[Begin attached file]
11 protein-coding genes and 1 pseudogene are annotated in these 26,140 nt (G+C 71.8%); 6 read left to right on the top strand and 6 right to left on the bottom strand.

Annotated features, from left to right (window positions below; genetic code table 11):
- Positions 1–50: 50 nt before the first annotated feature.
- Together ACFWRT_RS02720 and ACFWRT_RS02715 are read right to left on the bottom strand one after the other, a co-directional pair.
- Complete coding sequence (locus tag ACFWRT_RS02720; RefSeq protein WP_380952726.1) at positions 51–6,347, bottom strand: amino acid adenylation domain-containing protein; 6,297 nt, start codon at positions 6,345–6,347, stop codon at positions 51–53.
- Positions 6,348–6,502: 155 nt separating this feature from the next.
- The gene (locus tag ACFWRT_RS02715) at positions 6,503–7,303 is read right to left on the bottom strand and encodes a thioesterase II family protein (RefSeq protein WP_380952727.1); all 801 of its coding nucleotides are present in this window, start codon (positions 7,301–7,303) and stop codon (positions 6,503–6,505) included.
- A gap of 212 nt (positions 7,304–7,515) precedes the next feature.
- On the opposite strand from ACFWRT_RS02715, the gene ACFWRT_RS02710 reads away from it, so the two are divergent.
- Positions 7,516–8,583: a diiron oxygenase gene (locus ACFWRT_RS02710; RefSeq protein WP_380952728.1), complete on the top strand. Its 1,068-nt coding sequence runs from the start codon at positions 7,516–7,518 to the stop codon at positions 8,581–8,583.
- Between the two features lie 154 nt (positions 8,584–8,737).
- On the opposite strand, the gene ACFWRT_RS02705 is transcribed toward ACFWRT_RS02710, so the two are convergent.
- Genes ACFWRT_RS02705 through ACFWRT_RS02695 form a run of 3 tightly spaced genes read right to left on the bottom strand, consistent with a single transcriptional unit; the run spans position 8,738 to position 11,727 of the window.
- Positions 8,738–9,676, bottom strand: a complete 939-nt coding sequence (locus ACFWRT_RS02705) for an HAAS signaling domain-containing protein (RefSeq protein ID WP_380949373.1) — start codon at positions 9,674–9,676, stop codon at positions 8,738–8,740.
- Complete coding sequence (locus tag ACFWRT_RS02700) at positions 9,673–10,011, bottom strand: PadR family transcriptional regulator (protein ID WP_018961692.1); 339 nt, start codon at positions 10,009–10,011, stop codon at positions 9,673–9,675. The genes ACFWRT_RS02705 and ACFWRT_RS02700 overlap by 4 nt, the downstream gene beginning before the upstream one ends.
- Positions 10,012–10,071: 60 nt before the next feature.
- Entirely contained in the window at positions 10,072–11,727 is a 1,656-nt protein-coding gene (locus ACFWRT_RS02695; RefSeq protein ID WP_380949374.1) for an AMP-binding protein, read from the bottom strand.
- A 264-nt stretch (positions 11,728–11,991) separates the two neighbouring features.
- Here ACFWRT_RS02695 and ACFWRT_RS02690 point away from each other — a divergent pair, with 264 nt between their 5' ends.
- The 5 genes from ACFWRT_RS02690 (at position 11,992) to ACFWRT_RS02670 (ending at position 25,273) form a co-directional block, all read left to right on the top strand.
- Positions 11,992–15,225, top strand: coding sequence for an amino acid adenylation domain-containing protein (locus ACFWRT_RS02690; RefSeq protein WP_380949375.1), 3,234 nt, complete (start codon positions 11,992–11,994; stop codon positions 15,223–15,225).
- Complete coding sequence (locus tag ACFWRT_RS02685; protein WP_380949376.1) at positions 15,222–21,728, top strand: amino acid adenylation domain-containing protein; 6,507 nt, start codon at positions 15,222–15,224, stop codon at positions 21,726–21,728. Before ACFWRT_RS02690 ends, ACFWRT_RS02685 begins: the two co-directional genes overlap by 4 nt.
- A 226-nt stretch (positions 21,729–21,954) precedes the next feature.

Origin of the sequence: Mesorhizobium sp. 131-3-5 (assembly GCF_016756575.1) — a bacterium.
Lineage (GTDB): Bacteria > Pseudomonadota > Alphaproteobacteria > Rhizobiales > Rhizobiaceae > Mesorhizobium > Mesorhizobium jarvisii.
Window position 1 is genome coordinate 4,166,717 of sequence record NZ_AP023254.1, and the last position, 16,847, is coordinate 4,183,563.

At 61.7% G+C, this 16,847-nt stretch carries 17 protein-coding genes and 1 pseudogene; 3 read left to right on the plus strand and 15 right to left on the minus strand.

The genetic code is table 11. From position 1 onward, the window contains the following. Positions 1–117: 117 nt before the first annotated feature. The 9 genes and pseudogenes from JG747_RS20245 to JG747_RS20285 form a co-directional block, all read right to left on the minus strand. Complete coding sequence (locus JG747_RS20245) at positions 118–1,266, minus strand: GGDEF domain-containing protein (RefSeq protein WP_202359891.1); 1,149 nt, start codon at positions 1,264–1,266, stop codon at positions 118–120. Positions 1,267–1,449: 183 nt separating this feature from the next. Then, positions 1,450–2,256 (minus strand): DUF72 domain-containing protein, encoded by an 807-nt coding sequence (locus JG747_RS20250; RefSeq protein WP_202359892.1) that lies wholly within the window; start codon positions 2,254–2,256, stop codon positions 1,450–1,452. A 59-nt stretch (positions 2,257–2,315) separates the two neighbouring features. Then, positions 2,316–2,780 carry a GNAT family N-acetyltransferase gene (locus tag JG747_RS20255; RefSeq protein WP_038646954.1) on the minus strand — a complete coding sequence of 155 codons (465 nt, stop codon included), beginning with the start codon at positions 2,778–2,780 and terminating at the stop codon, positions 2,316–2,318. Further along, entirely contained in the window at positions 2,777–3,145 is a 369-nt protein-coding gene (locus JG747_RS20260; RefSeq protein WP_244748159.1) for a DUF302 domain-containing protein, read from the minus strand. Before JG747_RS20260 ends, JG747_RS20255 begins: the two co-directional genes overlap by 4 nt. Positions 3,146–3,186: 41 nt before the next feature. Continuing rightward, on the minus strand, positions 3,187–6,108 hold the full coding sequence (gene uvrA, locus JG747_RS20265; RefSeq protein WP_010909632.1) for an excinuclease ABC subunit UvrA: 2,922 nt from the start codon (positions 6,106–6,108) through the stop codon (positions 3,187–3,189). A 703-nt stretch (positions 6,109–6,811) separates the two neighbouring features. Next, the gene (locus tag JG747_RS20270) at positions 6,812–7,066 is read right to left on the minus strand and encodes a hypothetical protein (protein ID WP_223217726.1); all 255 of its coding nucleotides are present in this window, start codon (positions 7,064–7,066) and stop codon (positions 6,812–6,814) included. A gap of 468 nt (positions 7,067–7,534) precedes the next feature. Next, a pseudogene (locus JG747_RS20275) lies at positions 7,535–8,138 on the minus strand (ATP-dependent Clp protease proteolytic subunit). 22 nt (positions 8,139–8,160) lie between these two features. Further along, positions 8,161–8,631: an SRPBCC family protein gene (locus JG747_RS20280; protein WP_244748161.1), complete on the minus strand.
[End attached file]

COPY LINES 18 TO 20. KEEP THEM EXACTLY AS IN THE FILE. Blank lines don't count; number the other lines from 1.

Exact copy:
- A 264-nt stretch (positions 11,728–11,991) separates the two neighbouring features.
- Here ACFWRT_RS02695 and ACFWRT_RS02690 point away from each other — a divergent pair, with 264 nt between their 5' ends.
- The 5 genes from ACFWRT_RS02690 (at position 11,992) to ACFWRT_RS02670 (ending at position 25,273) form a co-directional block, all read left to right on the top strand.